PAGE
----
For the last 50 years, Neill Frame has captained the U.S. Mailboat on the waters of Geneva Lake. He’s still searching for the secret to a perfect mailboat jump.
Mailboat jumpers deliver mail to lakeside homes by leaping onto docks, filling the mailboxes and then sprinting down the docks and jumping back onto the boat, which never stops moving.
Each summer, the boat delivers mail and newspapers to about 70 piers daily through a contract with the U.S. Postal Service. When the crew isn’t delivering mail, members give tours of the lake.
Despite his many years of experience, Frame said the task of mail delivery on the water is difficult to perfect.
“I don’t know that there’s a perfect jump because the conditions change all the time,” he said. “I think if you can land safely on the boat without hurting yourself, that’s a perfect jump.”
A handful of hopeful jumpers tried out for the job Wednesday.
Frame has seen quite a few jumps while piloting the boat. An important part of making it back to the boat, he said, is to keep running down the entire dock without hesitation.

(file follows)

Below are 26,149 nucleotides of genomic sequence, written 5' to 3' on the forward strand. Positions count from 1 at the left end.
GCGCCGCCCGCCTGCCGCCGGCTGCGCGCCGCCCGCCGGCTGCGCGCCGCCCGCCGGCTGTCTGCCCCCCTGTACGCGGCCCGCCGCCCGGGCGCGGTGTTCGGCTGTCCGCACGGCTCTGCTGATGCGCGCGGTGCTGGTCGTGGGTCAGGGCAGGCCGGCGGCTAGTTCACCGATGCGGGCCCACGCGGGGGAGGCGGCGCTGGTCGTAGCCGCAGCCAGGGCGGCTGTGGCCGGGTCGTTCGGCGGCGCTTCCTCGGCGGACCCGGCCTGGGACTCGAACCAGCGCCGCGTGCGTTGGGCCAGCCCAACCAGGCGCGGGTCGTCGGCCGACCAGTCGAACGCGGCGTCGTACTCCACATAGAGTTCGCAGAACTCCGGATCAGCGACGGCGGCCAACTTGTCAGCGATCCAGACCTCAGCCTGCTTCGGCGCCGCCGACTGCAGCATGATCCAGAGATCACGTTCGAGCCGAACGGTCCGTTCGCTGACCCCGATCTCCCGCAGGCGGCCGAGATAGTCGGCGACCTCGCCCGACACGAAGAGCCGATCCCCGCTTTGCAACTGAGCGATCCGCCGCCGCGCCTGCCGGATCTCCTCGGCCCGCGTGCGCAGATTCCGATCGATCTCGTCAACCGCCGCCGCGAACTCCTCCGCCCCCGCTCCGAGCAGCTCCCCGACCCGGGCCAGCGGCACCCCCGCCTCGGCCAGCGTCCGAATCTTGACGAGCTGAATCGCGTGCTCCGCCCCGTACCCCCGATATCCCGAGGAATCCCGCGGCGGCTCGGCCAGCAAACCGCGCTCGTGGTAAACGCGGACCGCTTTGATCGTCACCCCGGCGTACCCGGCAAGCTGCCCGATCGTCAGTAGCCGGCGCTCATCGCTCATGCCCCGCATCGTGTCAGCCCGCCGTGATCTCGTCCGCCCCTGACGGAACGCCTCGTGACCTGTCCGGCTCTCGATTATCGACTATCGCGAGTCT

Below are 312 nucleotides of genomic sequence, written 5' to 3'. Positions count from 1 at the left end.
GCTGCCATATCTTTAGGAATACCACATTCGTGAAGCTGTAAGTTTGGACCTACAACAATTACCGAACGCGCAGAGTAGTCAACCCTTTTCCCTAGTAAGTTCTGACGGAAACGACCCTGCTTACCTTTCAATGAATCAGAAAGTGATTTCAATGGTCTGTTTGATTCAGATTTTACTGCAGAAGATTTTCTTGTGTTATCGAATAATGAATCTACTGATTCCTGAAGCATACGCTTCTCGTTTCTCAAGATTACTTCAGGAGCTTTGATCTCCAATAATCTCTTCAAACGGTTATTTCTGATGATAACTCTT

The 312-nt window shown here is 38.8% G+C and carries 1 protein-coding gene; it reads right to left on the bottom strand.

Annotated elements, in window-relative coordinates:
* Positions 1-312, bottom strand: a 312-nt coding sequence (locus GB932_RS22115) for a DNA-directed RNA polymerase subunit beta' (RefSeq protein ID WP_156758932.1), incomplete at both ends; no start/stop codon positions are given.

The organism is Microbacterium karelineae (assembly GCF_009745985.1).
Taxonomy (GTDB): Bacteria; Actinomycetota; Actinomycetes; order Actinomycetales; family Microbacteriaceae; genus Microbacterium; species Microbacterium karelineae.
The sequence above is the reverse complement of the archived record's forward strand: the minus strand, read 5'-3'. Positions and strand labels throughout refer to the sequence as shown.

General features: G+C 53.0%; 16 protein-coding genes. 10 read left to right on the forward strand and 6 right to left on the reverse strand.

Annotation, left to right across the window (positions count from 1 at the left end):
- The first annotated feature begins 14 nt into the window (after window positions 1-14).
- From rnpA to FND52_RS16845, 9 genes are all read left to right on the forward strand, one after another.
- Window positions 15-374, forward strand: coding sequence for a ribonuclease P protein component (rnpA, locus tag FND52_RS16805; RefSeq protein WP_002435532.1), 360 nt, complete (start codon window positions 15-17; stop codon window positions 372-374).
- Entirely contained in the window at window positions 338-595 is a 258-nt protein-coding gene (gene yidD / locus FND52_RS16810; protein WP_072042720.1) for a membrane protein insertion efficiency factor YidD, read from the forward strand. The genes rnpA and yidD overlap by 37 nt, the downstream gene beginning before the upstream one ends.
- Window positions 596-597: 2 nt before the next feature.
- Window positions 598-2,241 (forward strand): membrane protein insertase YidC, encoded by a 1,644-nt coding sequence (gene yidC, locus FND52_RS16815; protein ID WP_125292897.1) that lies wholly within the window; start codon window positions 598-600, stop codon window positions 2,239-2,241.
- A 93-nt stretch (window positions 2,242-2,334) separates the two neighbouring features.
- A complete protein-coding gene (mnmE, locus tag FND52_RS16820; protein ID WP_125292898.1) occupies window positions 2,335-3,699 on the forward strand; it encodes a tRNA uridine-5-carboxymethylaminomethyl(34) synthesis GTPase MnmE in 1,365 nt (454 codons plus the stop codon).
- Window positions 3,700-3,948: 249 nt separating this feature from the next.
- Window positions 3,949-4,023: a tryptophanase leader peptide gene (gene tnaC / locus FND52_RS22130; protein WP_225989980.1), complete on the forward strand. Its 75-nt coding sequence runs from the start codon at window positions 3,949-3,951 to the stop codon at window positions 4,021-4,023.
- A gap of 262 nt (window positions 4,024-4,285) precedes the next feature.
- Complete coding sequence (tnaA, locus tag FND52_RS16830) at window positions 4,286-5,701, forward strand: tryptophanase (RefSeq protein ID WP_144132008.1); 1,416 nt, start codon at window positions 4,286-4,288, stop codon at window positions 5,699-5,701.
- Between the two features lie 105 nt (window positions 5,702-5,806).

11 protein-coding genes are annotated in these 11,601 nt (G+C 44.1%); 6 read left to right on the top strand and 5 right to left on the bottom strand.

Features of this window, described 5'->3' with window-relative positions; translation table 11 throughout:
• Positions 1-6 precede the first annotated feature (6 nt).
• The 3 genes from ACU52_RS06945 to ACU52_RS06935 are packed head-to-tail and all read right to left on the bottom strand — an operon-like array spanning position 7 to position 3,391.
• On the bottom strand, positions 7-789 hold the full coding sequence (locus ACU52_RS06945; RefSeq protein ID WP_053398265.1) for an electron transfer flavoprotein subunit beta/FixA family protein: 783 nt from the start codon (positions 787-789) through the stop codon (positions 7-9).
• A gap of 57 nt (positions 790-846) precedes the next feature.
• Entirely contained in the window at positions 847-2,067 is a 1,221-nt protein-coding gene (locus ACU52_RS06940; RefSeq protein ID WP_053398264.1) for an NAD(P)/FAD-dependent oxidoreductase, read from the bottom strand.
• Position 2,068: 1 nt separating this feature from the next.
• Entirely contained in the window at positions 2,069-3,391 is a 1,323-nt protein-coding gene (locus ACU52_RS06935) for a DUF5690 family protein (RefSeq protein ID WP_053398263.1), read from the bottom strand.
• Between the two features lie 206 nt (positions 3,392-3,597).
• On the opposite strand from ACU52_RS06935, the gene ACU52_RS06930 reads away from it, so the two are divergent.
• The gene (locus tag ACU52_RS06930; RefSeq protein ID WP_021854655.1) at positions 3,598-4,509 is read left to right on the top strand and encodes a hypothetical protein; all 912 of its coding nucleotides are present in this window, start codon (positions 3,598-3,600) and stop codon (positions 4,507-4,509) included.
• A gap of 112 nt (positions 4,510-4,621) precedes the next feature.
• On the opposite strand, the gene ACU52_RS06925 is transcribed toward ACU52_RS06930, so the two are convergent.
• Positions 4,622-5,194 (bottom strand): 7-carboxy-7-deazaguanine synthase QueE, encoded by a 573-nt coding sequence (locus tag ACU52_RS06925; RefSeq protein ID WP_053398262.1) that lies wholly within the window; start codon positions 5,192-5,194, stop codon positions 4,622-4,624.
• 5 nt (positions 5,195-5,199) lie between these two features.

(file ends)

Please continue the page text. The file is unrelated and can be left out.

First-time jumpers, as well as those with years of experience, said the leap isn’t always simple.
Connor Handel, 19, of Elkhorn is preparing for his fifth summer as a mail jumper. He took a chilly spill into the lake Wednesday after getting stuck on a mailbox.
“I got a little cocky on the jump off the boat, and I waited until the last possible second,” he said.
“I finally got the mail in, but on the way back I wasn’t even close.”
Ava Pezza, 16, was vying for a jumper spot for the first time. The Lake Geneva native has watched the mailboat cruise the waters of Geneva Lake for years.
“When I moved up here when I was about 3, we actually watched the mailboat jumpers. I just think it was something in the back of my head that I always wanted to do,” she said.
Pezza finally got her shot Wednesday, sprinting up and down the docks and leaping for the side of the boat after every pickup.
A grinning Pezza said the job requires more speed than she originally thought.
“The first pier was easier than I expected, but the second was harder,” she said. “You really have to book it.”
As the jumpers and boat deliver mail throughout the summer, those involved are grateful. Despite his unfortunate slip into the lake, Handel said the tryout can lead to a fun opportunity.
“It’s very unique and special,” he said. “I can’t imagine a better job.”